Patient's Complete Guide to Male Factor Infertility

Overview of Male Factor Infertility

Male infertility means that a male is unable to make his female partner pregnant due to some problems in his reproductive system.

Signs and Symptoms of Male Factor Infertility

Infertility is a disease associated with the reproductive system in which a person is unable to achieve normal pregnancy or have children. It is either caused by one partner (male or female) or both. Male infertility means that he is unable to make his female partner pregnant due to some problems in his reproductive system.
Infertility due to male is in almost 20% of cases and 30% is caused by both partners.

It is very important for males to know that fertility depends on the quality as well as quantity of your sperm. For instance, if the sperms have poor quality or are low in ejaculation, then it will make the conceiving unsuccessful.

Despite the inability to conceive a child, in 15% of cases both partners show normal reports of fertility tests.
If you have continuous sex at least twice a week for almost one year and are unable to conceive a child, then it’s better to visit the health care provider.

Types of Male Factor Infertility

Most infertile men do not have any noticeable symptoms. Symptoms include:

  • Painful swelling or lump in the testicle area

  • Small volume of ejaculation

  • Erectile dysfunction (difficulty in erection)

  • Reduced sexual desire

  • Enlarged breasts (gynaecomastia)

  • Decreased body hair

  • Low sperm ejaculation in semen

Risk Factors of Male Factor Infertility

Male infertility is caused by many reasons, as follows:

  • Hormonal imbalance: low level of pituitary, thyroid or testosterone hormone
  • Immunological infertility: antibodies against your own sperm.
  • Abnormal sperm function: about two third infertile men produce poor and low numbers of sperms.
  • Varicoceles: swelling in the scrotum that blocks the sperm flow within the male reproductive system
  • Abnormal testicles: abnormal growth of testicles due trauma or infection
  • Chromosomal disorder: Klinefelter’s syndrome (extra X-chromosome) and cystic fibrosis
  • Toxin exposure: industrial chemicals or radiations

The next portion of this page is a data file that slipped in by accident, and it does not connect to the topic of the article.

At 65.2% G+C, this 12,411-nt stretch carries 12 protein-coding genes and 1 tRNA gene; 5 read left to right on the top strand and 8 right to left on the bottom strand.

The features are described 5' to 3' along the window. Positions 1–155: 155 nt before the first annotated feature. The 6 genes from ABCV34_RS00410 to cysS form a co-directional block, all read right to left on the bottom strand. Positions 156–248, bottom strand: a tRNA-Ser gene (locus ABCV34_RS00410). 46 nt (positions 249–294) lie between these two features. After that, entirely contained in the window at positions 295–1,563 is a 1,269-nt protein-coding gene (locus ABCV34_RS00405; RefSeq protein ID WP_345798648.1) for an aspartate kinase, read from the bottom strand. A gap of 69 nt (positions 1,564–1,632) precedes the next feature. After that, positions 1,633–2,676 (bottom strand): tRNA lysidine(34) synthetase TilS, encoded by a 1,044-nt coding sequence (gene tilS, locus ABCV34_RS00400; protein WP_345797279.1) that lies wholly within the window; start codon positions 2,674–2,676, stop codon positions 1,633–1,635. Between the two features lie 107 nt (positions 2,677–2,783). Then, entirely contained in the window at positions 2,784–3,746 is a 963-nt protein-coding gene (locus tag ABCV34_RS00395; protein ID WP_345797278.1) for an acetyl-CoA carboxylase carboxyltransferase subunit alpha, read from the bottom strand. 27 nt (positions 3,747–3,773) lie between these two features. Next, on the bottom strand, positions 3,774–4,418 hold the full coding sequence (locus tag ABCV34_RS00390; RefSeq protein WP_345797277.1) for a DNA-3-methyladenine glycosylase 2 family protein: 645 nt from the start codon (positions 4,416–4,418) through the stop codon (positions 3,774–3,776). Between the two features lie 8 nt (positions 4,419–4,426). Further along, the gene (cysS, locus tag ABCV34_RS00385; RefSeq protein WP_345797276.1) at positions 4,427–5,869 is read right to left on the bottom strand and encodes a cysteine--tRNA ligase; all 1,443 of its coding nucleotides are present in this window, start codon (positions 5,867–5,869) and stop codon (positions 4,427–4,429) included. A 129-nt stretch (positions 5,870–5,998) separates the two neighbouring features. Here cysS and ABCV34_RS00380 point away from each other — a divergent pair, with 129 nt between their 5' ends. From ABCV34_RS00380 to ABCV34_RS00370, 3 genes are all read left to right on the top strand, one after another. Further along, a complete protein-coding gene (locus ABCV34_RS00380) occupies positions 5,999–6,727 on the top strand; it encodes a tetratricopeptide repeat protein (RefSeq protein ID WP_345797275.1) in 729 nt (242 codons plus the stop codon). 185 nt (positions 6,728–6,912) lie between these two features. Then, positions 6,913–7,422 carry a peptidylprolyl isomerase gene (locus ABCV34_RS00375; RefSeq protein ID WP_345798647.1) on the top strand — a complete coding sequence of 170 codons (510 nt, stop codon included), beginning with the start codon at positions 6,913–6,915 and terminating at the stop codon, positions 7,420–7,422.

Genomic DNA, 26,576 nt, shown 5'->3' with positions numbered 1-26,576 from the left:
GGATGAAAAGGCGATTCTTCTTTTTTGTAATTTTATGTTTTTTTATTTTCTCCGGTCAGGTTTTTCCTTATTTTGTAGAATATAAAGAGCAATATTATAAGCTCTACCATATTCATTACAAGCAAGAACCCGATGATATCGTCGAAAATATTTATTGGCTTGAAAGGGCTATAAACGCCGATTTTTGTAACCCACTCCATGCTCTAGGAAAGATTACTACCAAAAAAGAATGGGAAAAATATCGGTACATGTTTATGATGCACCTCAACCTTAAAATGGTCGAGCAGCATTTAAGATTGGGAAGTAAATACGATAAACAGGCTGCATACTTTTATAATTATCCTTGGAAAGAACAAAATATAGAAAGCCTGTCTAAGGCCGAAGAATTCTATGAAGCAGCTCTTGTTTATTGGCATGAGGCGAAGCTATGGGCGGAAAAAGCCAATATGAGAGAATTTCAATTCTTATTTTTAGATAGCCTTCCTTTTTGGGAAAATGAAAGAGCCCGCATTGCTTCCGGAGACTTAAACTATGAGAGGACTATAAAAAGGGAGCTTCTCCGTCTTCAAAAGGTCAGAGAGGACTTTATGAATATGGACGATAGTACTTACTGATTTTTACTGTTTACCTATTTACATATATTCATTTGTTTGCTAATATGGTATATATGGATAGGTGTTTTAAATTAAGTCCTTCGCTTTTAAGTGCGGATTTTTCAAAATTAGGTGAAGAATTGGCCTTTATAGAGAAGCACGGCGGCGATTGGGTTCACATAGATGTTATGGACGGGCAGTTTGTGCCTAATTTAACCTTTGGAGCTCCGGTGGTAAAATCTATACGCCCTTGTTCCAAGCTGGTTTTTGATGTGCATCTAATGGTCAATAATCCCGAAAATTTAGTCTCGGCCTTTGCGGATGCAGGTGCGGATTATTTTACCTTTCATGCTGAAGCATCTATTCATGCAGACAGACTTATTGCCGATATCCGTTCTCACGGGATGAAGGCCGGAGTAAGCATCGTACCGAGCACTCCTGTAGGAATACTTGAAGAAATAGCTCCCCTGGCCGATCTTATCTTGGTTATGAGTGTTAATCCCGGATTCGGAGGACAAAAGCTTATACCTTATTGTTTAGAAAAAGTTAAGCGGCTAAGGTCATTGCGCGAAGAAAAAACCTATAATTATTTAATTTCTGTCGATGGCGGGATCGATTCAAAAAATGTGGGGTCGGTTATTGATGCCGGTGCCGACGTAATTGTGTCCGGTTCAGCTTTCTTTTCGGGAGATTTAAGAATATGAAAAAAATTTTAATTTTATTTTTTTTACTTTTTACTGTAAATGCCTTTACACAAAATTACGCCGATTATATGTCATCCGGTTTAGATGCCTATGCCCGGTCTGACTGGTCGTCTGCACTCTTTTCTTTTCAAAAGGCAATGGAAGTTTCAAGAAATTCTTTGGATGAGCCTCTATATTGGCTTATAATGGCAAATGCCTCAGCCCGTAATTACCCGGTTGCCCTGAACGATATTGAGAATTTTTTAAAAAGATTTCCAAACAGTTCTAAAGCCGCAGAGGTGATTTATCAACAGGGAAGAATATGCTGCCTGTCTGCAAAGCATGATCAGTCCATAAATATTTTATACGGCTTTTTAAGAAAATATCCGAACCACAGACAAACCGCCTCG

• Medications: including steroids, psychiatric medications, and alcohol
  • General illnesses: malnutrition, cirrhosis, and kidney disease
  • Only 1% of infertile men have serious medical conditions. However, NO specific cause has been identified in about 50% of the infertile males.


Some important risk factors for male infertility include:

  • Being overweight
  • Consumption of alcohol and tobacco
  • Toxins exposure
  • Pelvic surgery
  • Undescended testicles
  • History of tetsicle trauma
  • Medical conditions such as testicle tumors
  • Certain medications
  • Ongoing medical treatment


You can prevent infertility by avoiding certain things that affect sperm production, such as;

  • Excess alcohol consumption
  • Tight fight underwear (make heat stress)
  • Anabolic steroids
  • Sexually transmitted infection
  • Chemical exposure (toxic)

Are old-aged men more affected by infertility?

Yes! Infertility is more common in old-aged men. Nonetheless,  an old healthy man can still have children but it takes longer to conceive a child. Male infertility has been seen in males aged above the 60s due to low semen volume, a smaller number of sperm production, poor quality sperm, and reduced sexual activity.
It’s absolutely normal for infertile men to have emotional reactions. Discuss the issue with a nearby sexologist or psychological therapist who can help you in diminishing negative feelings by counseling.

Treatment of Male Factor Infertility | When to Consult a Doctor

Male infertility is diagnosed in a number of steps. Fertility tests are usually performed on both partners together even if only one shows the symptoms.

Don’t take stress! Get your reproductive system tested!

  • Medical history: A doctor will ask your medical history including any previous illness, toxins exposures, medications and sexual development.
  • Physical examination: To check for vein swelling above the testicles (varicoceles).
  • Semen analysis: Also known as, sperm count. A sample of semen is taken twice on two separate days to check for sperm characteristics; count, volume, structure, shape, acidity and motility (movement). If one test reports a normal report then the doctor will order you to repeat the test again. Nevertheless, if both test results are normal then no further tests are required.
  • Blood tests: To check the hormone level
  • Imaging tests: An ultrasound is performed to examine the inside of testicles and scrotum
  • Testicular biopsy: If very few or no sperms are produced then a testicular biopsy is recommended. In this procedure, a small piece from each testicle is cut and examined under the microscope.

Healthcare Providers

Consult with Best Doctors for Male Factor Infertility

Dr. Khaleeq Ur Rehman, Urologist
Dr. Junaid Habib Khan, Urologist

Dr. Junaid Habib Khan

Dr. Muhammad Younis, Urologist

Dr. Muhammad Younis

Dr. Arif Hamayun Agha, Urologist
Dr. Saleem Akhtar, Urologist

Dr. Saleem Akhtar

Dr. Ghulam Ghous, Urologist

Dr. Ghulam Ghous

Dr. Ghulam Murtaza, Urologist

Dr. Ghulam Murtaza

Dr. Safdar Ali Shah, Urologist

Dr. Safdar Ali Shah

Prof. Dr. Sajjad Hussain, Urologist
Dr. Farooq Hameed, Urologist

Dr. Farooq Hameed

Speciality for Male Factor Infertility

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